This article addresses the semiotic problem of how meaning is agentially grounded: how actual meaning is possible and is justifiably supported by agents’ capabilities and purposes. This article is particularly focused on human agential grounding; however, to a great degree, insights presented here can be extended to other living beings. Specifically, agential meaning is examined here inside the framework of agentive semiotics and embodied, situated and enactive cognition theories, in line with the mind-life continuity general thesis (which intends to naturalize mind and experience). To offer clarity and methodological precision about agential grounding, three explanation categories (called recurrences) are proposed: phylogenetic recurrence, the evolutionary basis for corporal/embodied grounding; ontogenetic recurrence, the developmental basis for individual meaning grounding; and collective recurrence, the basis for meaning recognized, attributed and assigned inside social contexts. These recurrences are conceived as three types of general processes that constantly enclose possibilities for purpose and meaning emergence in humans. As a result of these types of recurrences, two categories of human agendas or purposes are also proposed: individual and collective. Finally, remarks about how these categories can be useful for semiotic analysis and further research are suggested.
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Within cognitive science discipline, Lawrence Barsalou and others have used the term grounded cognition to refer to the modal states basis of cognition (cf. Barsalou 2008). However, although grounded cognition is related to what is called here agential grounding, both concepts are not equivalent.
Even though it is based on important philosophical and cognitive science traditions, the development of the general framework of agentive semiotics is still in an early stage. This article intends to establish connections between biosemiotics and agentive semiotics’ insights, and to propose a viable theory of meaning agential grounding.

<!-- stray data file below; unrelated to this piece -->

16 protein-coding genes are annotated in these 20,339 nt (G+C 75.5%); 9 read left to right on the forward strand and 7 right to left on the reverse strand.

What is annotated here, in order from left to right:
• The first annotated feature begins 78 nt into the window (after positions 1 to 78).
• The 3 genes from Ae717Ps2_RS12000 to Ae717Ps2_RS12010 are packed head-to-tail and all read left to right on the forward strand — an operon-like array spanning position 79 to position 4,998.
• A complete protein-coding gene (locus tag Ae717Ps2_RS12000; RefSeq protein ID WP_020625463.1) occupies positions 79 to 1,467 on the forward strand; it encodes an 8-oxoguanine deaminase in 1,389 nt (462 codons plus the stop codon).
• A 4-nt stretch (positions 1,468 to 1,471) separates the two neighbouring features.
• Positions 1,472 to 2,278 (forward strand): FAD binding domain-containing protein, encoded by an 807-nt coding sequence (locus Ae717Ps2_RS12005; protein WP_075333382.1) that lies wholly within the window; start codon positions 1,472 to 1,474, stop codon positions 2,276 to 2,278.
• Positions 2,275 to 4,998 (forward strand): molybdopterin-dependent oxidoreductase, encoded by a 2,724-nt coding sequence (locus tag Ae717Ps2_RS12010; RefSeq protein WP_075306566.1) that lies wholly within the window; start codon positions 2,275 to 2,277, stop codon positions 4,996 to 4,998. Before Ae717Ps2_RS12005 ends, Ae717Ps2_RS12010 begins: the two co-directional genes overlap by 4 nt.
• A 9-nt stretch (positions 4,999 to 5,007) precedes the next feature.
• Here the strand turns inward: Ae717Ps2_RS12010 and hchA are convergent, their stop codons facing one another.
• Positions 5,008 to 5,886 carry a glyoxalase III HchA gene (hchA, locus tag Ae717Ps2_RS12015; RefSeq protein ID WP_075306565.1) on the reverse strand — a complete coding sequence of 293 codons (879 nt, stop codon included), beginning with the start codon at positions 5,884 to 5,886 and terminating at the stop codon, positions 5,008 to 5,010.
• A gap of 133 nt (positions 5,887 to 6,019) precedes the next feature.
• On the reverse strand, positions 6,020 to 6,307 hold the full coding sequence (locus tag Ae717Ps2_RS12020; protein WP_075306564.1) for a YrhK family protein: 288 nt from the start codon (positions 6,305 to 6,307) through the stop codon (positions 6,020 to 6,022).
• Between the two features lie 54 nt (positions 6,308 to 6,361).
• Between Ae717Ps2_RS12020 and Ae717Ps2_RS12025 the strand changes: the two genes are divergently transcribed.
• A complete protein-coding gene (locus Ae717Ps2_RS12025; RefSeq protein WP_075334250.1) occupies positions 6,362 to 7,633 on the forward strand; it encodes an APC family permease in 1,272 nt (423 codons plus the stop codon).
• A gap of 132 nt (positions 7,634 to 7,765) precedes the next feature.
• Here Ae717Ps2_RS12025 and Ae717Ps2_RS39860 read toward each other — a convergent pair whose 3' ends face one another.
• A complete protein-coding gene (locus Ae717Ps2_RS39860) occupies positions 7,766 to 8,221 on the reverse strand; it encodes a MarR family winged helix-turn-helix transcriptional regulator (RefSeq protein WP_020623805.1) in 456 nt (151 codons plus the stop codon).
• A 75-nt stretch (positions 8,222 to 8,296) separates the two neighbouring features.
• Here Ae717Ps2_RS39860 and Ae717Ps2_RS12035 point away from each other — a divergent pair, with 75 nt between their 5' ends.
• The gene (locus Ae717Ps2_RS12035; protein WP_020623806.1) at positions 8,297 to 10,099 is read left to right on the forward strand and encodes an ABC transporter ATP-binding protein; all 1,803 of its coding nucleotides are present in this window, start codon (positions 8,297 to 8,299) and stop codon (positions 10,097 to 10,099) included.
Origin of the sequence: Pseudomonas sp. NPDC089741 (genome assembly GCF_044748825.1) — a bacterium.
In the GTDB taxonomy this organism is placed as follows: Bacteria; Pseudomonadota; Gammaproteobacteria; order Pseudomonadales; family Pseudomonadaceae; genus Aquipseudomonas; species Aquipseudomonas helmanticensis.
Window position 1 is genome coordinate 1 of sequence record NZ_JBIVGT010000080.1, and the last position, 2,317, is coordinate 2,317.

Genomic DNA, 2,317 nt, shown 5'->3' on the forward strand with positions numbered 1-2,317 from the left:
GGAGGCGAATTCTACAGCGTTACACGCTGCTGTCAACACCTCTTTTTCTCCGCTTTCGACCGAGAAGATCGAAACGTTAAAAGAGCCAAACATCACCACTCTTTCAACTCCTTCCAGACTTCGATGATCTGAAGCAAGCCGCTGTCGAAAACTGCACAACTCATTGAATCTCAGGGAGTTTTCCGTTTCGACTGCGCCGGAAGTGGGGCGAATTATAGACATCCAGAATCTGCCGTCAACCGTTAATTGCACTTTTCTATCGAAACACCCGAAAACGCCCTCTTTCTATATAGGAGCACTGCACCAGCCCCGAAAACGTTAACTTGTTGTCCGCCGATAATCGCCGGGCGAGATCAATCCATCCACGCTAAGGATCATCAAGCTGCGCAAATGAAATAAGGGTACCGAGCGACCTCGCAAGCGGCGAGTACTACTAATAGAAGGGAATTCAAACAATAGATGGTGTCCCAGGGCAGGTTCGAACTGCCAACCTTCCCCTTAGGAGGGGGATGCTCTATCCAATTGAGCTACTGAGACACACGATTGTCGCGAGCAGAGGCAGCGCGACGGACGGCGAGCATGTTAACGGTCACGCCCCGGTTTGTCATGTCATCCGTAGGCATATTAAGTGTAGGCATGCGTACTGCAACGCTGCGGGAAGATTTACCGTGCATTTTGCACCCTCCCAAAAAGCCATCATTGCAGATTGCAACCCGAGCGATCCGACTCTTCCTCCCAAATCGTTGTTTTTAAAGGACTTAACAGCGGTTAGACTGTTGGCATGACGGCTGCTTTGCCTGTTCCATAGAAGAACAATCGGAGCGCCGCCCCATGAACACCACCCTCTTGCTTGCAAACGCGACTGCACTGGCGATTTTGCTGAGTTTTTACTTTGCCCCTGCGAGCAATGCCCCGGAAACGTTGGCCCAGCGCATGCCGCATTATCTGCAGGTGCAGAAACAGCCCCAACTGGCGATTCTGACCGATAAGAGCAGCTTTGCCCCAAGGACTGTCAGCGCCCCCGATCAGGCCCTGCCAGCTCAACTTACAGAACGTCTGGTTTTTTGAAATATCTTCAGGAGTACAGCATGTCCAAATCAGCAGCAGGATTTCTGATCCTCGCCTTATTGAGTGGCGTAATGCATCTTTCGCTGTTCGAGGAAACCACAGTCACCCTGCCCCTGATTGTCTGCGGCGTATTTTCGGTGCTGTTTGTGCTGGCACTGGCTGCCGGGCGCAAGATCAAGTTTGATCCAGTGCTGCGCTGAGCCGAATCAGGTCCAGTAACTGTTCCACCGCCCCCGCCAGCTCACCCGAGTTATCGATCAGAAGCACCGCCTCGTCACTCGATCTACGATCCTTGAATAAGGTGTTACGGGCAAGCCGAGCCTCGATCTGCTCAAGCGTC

See (Tønnessen 2015) for a review of the common uses of the term agency in biosemiotic approaches.
The term ‘recurrence’ is inspired by Enrico Coen’s scientific divulgation book Cells to civilizations (2012), in which the author introduces what he calls the ‘seven ingredients of life’s creative recipe’, including among them the ‘principle of recurrence’. Coen defines this principle broadly as a process where adaptation builds on adaptation, and is “spurred on by what went before” (p. 50). However, in his usage, recurrence is not associated to semiotic problems such as meaning grounding.
In this regard, see Read’s (2003) analysis about problems concerning sociobiology, dual heritage, and memetics theories.
In a previous version of this article I proposed three types of agendas: basic, individual and collective. Nevertheless, as extended syntheses theories (niche construction, epigenetics and evodevo) have proven (cf. Lindholm 2015), a sharp distinction between purposes resultant from phylogeny and ontogeny is problematic and unlikely; development, evolutionary change and environment transformation get affected reciprocally and are intertwined processes.
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This work was financed with funding from ‘Jóvenes investigadores e innovadores COLCIENCIAS’ program, under the special cooperation agreement No. 0189 of 2014 established between Fondo Nacional De Financiamiento para la Ciencia, la Tecnología y la Innovación Francisco José de Caldas and Fundación Universidad de Bogotá Jorge Tadeo Lozano in Colombia. This work was discussed inside Mente, Lenguaje y Sociedad Research Group with significant support from the Master in Semiotics’ professors from Fundación Universidad de Bogotá Jorge Tadeo Lozano.
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Rodríguez, S. Recurrences and Human Agential Meaning Grounding: Laying a Path in Walking. Biosemiotics 9, 169–184 (2016). https://doi.org/10.1007/s12304-016-9267-2
- Agentive semiotics
- Meaning grounding
- Embodied cognition